According to him, there’ll plenty of such as 40/48/56 navels or 75/95/115 lemons this year.

In California Citrus Mutual, Casey Creamer states that while the company was thinking that the effects of the storm might be greater, it’s the level of moisture within the fields as well as getting through them and out which will have to be dealt with in the coming days and roads are getting cleaned. “Things could dry out and based on the route and the location of the flooding likely to be a concern,” says Creamer. “In the region that we’ve been receiving major reports of flooding like Ventura which could slow picking for one week. Although, I’m not expecting significant market disruptions in the near future.”

“We aren’t planning to collect any navels this week because of the mud,” says Chris Diaz from Fillmore-Piru Citrus.

Similar to many other growers and shippers throughout the region Sunny Cal Farms picked ahead of the weather that swept through this weekend. “Not all shippers were able to obtain the exact product they wanted obtain, but that is due to labor issues,” says Sunny Cal’s CJ Buxman. “We’re not having a huge labor shortage this year. However, when the demand for harvesting increases dramatically in just 2 days, it’s bound to happen that anyone who wants to say receive five loads from an estate, will get three loads.”

The rain may persist through in the second half of this week, with the dry ground conditions that could hinder harvesting The fruit also has to be dried out since citrus rinds act similar to sponges, and they are also identified when they are harvested in wet conditions.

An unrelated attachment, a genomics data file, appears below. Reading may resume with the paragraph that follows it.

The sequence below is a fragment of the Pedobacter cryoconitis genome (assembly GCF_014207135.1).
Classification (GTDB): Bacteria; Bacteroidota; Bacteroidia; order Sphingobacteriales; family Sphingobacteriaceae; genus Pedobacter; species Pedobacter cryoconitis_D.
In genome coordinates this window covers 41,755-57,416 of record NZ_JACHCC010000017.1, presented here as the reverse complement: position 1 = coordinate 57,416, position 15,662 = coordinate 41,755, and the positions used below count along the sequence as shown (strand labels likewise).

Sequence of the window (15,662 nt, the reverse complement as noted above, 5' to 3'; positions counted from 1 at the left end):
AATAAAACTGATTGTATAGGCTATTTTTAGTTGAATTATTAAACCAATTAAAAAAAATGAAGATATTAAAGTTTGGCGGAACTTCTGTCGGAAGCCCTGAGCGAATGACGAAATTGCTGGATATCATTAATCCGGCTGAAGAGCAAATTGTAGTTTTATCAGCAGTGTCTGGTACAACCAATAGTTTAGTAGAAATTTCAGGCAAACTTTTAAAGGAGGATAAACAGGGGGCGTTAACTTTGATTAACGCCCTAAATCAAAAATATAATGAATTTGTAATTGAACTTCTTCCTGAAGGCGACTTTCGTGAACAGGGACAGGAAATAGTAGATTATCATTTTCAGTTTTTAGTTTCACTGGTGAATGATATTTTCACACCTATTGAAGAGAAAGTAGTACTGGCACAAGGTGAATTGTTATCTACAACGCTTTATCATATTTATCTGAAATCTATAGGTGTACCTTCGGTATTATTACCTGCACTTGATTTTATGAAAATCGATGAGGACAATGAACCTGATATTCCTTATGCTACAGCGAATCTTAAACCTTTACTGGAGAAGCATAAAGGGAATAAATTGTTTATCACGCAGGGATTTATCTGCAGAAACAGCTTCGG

“On the organic front this is a bigger problem because organic post-harvest procedures aren’t able to use fungicides” Buxman says. Buxman pointing out that this implies there’s a greater amount of worry about the quality with organic citrus.

Buxman states that this will mean at the close of the week when rains have stopped, but conditions on the ground don’t permit harvesting, the fruit picked during the middle of last week is going to be a little older in the fruit. “Shippers are required to be sure the quality control process is improved towards the final week of the season since that’s the time we’re likely be able to notice some problems as well as the amount of fruit available is likely to drop.”

Markets which are sensitive to fluctuating prices may be able to see prices rising in the coming weeks. “For the retailers who are on plans, it’ll be about filling these programs especially in the beginning of the week. Make plans ahead as there will be a decrease in supply towards at the conclusion of the week.”

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Nick Wishnatzki

Wish Farms

Kyla Oberman

California Giant Berry Farms

Steve Johnston

G.W. Palmer & Co., Inc.

Cindy Jewell

Bobalu Berries

Chris Diaz

Fillmore-Piru Citrus

Casey Creamer

California Citrus Mutual

CJ Buxman

Sunny Cal Farms

Source: The Plantations International Agroforestry Group of Companies